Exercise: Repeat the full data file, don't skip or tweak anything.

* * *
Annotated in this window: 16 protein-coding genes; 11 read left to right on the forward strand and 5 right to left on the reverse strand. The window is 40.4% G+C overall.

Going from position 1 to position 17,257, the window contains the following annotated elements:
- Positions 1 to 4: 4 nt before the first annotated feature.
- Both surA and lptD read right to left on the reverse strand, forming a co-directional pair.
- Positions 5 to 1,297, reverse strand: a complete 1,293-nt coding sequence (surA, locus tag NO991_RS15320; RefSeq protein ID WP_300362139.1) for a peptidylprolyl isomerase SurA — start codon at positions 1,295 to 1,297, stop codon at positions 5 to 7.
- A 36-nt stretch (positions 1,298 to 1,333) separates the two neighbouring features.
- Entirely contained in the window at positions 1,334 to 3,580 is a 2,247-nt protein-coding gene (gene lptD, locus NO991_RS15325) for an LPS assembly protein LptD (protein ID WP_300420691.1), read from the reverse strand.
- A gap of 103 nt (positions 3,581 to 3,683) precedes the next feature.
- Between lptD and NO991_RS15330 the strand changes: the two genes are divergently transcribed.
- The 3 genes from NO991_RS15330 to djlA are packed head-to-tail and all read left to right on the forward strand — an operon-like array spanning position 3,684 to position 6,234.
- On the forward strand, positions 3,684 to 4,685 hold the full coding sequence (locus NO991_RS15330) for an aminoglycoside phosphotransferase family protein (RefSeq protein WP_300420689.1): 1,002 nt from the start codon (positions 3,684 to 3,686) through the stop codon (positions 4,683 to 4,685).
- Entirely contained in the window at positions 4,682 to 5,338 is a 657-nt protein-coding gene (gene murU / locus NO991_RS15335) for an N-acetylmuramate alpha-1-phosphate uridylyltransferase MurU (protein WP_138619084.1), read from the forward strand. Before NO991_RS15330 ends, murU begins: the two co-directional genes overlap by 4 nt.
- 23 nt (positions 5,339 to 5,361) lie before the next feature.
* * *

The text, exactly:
Annotated in this window: 16 protein-coding genes; 11 read left to right on the forward strand and 5 right to left on the reverse strand. The window is 40.4% G+C overall.

Going from position 1 to position 17,257, the window contains the following annotated elements:
- Positions 1 to 4: 4 nt before the first annotated feature.
- Both surA and lptD read right to left on the reverse strand, forming a co-directional pair.
- Positions 5 to 1,297, reverse strand: a complete 1,293-nt coding sequence (surA, locus tag NO991_RS15320; RefSeq protein ID WP_300362139.1) for a peptidylprolyl isomerase SurA — start codon at positions 1,295 to 1,297, stop codon at positions 5 to 7.
- A 36-nt stretch (positions 1,298 to 1,333) separates the two neighbouring features.
- Entirely contained in the window at positions 1,334 to 3,580 is a 2,247-nt protein-coding gene (gene lptD, locus NO991_RS15325) for an LPS assembly protein LptD (protein ID WP_300420691.1), read from the reverse strand.
- A gap of 103 nt (positions 3,581 to 3,683) precedes the next feature.
- Between lptD and NO991_RS15330 the strand changes: the two genes are divergently transcribed.
- The 3 genes from NO991_RS15330 to djlA are packed head-to-tail and all read left to right on the forward strand — an operon-like array spanning position 3,684 to position 6,234.
- On the forward strand, positions 3,684 to 4,685 hold the full coding sequence (locus NO991_RS15330) for an aminoglycoside phosphotransferase family protein (RefSeq protein WP_300420689.1): 1,002 nt from the start codon (positions 3,684 to 3,686) through the stop codon (positions 4,683 to 4,685).
- Entirely contained in the window at positions 4,682 to 5,338 is a 657-nt protein-coding gene (gene murU / locus NO991_RS15335) for an N-acetylmuramate alpha-1-phosphate uridylyltransferase MurU (protein WP_138619084.1), read from the forward strand. Before NO991_RS15330 ends, murU begins: the two co-directional genes overlap by 4 nt.
- 23 nt (positions 5,339 to 5,361) lie before the next feature.